A new study published in a recent issue of Women & Therapy finds problems with the diagnostic criteria for PMDD. No surprise – feminist psychologists, researchers within the Society for Menstrual Cycle Research, and many others have repeatedly criticized the concept of PMDD as a mental illness related to menstruation for these and other reasons.
Supposedly, PMDD occurs in 3% to 8% of menstruating women. There is a host of problems with how this is determined, including varying means of defining and applying the DSM-IV criteria for PMDD across studies, but I’ll spare you that litany here. If PMDD is truly an illness related to the menstrual cycle, the criteria should be sex-specific; that is, only those capable of menstruating should meet the diagnosic criteria (the research implicitly assumes everyone is cissexual and that all non-pregnant women of reproductive age menstruate and no men do – let’s set that aside for now).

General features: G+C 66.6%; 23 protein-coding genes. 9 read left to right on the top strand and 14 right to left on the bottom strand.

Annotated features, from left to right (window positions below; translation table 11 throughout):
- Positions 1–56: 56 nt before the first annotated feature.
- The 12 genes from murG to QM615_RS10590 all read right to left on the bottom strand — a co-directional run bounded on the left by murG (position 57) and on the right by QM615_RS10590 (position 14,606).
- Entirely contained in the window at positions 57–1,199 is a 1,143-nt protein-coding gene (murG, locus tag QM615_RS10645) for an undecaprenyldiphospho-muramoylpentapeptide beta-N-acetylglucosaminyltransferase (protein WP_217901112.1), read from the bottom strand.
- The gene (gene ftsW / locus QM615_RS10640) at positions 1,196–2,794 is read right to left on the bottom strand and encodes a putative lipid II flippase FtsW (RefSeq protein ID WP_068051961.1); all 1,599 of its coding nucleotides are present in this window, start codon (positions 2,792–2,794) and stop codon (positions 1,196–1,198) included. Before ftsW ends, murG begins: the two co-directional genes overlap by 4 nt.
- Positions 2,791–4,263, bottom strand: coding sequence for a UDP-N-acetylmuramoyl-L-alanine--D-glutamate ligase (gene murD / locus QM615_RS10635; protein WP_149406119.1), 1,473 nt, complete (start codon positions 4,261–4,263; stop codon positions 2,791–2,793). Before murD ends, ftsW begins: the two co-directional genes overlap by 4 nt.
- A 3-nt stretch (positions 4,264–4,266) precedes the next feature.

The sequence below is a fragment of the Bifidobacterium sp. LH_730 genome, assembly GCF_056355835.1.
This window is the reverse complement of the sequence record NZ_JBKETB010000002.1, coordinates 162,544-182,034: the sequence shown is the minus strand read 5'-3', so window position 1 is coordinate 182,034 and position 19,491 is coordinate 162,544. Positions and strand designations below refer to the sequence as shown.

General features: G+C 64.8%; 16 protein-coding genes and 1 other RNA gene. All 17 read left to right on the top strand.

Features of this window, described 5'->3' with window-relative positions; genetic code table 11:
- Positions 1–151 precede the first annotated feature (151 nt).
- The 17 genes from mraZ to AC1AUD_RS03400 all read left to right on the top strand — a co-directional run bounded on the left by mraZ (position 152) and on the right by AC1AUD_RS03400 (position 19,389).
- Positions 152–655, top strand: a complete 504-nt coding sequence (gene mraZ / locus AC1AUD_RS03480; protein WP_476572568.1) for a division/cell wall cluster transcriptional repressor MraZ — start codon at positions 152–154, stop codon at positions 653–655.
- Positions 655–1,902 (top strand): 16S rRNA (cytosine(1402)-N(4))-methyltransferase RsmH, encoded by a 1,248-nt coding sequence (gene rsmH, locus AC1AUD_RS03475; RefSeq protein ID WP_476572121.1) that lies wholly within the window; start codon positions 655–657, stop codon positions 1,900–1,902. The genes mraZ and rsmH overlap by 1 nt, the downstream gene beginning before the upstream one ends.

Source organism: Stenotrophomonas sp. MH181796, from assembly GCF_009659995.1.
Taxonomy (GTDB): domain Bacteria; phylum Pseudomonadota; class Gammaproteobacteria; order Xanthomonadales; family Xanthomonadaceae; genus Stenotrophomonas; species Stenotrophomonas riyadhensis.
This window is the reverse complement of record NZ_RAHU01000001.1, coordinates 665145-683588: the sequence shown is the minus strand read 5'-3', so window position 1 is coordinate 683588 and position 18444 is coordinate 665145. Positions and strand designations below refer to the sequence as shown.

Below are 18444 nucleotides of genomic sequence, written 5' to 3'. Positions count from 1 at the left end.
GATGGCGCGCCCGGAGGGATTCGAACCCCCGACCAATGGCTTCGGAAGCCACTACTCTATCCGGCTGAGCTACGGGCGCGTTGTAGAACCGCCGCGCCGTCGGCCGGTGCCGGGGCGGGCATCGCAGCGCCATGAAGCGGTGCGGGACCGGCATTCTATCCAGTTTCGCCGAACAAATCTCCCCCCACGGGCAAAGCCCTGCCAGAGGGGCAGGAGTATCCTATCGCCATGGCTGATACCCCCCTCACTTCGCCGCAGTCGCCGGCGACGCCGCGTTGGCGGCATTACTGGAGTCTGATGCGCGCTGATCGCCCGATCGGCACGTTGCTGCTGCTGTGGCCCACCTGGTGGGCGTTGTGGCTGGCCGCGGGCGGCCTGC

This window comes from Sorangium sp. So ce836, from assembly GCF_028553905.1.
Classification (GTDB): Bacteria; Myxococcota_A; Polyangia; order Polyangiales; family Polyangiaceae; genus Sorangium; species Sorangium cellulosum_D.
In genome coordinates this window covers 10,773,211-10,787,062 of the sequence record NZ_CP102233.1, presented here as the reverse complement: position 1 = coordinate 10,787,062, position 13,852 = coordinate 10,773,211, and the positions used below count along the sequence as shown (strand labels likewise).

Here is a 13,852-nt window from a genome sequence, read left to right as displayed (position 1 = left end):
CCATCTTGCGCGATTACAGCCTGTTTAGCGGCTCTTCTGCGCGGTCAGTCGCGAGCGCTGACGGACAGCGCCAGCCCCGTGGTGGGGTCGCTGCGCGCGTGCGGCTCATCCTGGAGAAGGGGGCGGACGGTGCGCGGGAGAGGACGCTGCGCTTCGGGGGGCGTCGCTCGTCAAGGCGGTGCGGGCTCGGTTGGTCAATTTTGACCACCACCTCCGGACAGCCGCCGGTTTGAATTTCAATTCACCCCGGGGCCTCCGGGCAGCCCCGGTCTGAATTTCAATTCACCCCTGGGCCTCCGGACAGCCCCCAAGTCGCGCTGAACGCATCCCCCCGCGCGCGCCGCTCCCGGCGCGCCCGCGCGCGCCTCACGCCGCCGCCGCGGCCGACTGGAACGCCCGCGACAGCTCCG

To test the sex-specificity of the criteria for PMDD, the researchers created two versions of the assessment tools they used to determine its presence: one version included sex-specific terms like menstruation, menstrual cycle, and premenstrual symptoms, while the other version substituted sex-neutral terms such as experiences and symptoms.
Lo and behold, women who completed the sex-specific diagnostic tools met the provisional criteria for PMDD at a significantly higher rate (20%) than women who completed the sex-neutral diagnostic assessment (8%). And 4.1% of men completing the sex-neutral assessment also met the criteria for PMDD. There was no statistically significant difference in the number of women and number of men meeting the criteria when sex-neutral language was used. The researchers tentatively conclude,
Therefore, these data suggest that PMDD may not be a premenstrual disorder per se. PMDD may instead reflect general cyclical changes in mood, and in women sometimes these changes occur during or near menstruation.
So this little study is far from being the last nail in the coffin PMDD deserves. But it’s a start.